Found Far and Wide by Kevin Major

Governor General Award winning author Kevin Major has written a sweeping historical saga of under 300 pages; one that is easily worthy of two or three times that many. Found Far and Wide (2016, Breakwater Books) tells the story of Sam Kennedy from the outport village of Harbour Main where he lives with his father and sister (his mother died when he was very young) and his life’s adventures when he decides to strike out on his own, more or less to escape the meagre life of a fisherman that his father has managed to eke out.

Mr. Major has performed a masterful job of embedding Sam Kennedy in places and events that are certainly plausible for an adventurous young man living in the early days of the 20th century.

A Four Part Saga

Found Far and Wide consists of four parts, each one a different stage in young Sam Kennedy’s life; each part has a major historic event that Sam finds himself as a participant in. Part I finds Sam in the seal hunt aboard Abram Kean’s ship in the Newfoundland Sealing Disaster of 1914 (see Left to Die by Gary Collins). In Part II, Sam joins the Newfoundland Regiment and is heavily involved in the unsuccessful Gallipoli Campaign of the Great War. It is here that Johnny, a Labrador boy, shows Sam a picture of his girl who will haunt Sam from now on. Part III and Sam is working the high steel, building the skyscrapers of New York City along with other Newfoundlanders, Mohawks from Quebec and Americans. As it is during the time of Prohibition and Sam is off work due to a small rib injury he sustained in a fall, he hooks up with a rum-runner, making more money than he ever has before. Part IV finds Sam back in Newfoundland working for the Grenfell Mission and crosses paths with Italian Air Force General Italo Balbo (and his fleet of 24 water planes on a stop-over in Cartwright) and Charles Lindbergh (from whom he receives a punch in the head).

Stark, Yet Detailed

Found Far and Wide has a certain indefinable starkness to it, yet it is not devoid of details when it comes to describing the war in the Dardanelles, or how riveting steel beams is accomplished dozens of stories above ground, or what life in New York City was like in Prohibition days. However, it is this starkness that gives this book it’s ‘feel’ and at the same time mirrors Sam’s life as a poor fisherman in Harbour Main, as a killer of seals on the ice floes, a killer of Turks in the mud and filth of Gallipoli, or balancing on a steel beam high above New York. Usually devoid of money or any worldly possessions, the only time Sam has real money is from his rum-running:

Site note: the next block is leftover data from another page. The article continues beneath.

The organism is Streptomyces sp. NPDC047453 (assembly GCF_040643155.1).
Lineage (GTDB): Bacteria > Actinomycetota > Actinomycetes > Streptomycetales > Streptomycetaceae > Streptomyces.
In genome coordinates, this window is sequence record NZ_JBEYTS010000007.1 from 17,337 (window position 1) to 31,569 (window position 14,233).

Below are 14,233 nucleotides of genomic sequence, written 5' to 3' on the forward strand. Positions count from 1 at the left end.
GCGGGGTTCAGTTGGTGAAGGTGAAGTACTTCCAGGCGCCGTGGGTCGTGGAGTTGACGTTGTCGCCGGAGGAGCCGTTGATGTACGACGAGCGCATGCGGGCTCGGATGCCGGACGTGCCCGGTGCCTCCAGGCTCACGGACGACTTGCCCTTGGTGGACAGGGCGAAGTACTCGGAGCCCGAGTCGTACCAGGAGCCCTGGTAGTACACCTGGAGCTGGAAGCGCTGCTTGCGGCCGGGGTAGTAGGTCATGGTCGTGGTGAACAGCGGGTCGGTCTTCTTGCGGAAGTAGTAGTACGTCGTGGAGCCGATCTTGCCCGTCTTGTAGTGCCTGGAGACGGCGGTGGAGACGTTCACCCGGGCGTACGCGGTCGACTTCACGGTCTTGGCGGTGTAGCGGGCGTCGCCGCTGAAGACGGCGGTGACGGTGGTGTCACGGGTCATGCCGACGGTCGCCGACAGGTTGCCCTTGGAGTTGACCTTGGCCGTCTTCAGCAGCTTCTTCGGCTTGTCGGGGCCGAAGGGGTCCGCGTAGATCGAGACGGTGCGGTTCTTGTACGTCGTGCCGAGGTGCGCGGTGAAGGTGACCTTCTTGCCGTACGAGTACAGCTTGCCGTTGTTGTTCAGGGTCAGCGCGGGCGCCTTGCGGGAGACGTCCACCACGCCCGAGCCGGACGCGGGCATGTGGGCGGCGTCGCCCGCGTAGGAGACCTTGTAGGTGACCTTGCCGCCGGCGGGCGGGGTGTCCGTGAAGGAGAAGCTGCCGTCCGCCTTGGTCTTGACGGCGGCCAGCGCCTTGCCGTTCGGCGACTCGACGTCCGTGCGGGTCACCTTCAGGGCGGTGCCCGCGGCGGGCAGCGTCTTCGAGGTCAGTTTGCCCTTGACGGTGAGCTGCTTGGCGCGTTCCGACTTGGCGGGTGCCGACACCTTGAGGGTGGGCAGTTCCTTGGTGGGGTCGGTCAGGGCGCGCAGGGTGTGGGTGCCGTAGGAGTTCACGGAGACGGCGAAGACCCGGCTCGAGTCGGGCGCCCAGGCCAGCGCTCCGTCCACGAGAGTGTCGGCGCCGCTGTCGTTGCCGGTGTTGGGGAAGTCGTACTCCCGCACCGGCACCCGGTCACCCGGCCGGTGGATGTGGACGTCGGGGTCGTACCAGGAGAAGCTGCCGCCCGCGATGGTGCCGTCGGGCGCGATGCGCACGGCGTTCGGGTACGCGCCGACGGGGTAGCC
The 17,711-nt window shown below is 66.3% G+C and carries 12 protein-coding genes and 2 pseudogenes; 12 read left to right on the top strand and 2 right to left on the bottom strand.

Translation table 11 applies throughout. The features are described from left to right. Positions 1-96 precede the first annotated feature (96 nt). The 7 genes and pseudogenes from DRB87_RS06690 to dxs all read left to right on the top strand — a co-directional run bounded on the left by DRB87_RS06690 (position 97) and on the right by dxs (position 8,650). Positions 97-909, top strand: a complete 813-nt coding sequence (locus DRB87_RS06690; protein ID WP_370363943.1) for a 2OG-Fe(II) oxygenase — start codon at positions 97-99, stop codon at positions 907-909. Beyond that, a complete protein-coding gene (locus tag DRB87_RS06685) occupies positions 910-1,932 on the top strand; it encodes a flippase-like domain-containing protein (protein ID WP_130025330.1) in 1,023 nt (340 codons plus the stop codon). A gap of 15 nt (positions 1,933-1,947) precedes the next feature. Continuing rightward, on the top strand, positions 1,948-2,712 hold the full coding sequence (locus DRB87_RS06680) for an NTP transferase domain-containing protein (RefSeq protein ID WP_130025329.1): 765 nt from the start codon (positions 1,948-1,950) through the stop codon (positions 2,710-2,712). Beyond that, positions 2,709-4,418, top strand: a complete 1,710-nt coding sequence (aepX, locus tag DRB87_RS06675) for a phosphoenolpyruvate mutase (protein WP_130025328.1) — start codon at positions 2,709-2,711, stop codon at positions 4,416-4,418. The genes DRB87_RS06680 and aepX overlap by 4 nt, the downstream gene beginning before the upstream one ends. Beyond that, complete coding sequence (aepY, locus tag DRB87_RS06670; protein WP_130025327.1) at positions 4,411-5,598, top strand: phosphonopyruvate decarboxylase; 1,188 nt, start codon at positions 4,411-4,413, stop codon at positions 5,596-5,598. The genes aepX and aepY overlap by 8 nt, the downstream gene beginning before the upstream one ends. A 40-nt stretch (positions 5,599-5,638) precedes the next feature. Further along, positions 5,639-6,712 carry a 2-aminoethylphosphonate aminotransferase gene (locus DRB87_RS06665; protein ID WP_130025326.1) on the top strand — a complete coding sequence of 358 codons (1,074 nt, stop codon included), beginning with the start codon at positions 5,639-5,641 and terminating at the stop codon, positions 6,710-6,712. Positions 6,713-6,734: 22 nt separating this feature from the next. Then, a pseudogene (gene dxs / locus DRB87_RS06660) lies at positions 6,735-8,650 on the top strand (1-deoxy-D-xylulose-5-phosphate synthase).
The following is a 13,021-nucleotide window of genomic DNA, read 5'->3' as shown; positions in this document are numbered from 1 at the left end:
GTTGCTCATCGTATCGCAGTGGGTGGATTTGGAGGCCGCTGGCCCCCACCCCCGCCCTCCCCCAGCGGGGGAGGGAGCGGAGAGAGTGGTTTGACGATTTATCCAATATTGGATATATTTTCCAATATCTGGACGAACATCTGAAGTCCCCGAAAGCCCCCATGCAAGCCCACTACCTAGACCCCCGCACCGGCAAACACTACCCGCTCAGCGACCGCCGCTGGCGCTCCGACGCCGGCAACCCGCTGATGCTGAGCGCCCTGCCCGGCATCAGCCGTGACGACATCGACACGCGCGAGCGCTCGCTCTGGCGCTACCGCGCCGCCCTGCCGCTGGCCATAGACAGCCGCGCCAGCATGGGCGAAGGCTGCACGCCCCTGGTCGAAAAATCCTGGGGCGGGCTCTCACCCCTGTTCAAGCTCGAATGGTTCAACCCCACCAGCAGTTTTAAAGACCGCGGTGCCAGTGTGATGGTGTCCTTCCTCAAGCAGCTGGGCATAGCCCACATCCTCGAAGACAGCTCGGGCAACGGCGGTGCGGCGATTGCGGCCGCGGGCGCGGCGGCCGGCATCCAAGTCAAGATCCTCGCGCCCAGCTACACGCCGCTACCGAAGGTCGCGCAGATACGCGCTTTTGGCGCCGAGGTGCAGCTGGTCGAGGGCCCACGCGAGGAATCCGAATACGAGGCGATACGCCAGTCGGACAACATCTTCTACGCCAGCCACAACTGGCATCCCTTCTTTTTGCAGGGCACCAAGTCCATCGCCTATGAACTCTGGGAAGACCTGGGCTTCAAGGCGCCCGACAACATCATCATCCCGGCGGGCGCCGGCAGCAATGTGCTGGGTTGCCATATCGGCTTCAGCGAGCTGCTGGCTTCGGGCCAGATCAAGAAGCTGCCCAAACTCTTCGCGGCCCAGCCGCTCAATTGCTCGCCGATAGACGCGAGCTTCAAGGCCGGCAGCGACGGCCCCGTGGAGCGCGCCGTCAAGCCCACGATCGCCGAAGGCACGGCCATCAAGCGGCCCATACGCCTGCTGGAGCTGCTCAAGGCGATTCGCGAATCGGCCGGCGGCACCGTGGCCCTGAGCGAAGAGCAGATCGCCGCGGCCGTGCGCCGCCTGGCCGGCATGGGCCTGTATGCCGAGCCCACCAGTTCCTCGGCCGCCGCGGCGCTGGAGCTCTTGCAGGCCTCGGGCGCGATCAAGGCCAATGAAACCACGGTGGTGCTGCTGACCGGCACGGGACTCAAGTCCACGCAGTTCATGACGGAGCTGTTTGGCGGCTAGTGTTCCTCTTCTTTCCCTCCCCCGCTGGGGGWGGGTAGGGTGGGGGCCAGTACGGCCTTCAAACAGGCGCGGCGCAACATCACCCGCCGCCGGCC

Sam sat back, folded his arms, a drink in his hand and a smile across his face wider than any that had been there in months. There was big money to be made, and when he had enough he had big plans to set in motion.

Happiness, Sam believes, will be his when he meets up with Emma (Johnny’s girl) and surely she will marry him. This story line takes up part IV of the book.

Conclusion

Overall, this was a great historical fiction read. Historical fiction has the value-added benefit of educating as well as entertaining, and Mr. Major has performed a masterful job of embedding Sam Kennedy in places and events that are certainly plausible for an adventurous young man living in the early days of the 20th century. My only knock against the story is that it is not entirely clear why Sam waits so long to look up Emma after returning from the war. Perhaps he wasn’t ready to return to Newfoundland yet? Also, it would have been advantageous to have a little more of Emma’s story fleshed out before she makes an actual appearance in Part IV. What were her thoughts at the time about Johnny’s heroic death in a war halfway around the world? Might she have been more open to Sam’s attentions had he not waited? These are questions the reader is left to answer based on what we know about Emma years later. As I mentioned at the outset, Found Far and Wide could easily have been much longer and still would be a great read. Mr. Major has left us wanting more, and that’s not necessarily a bad thing.


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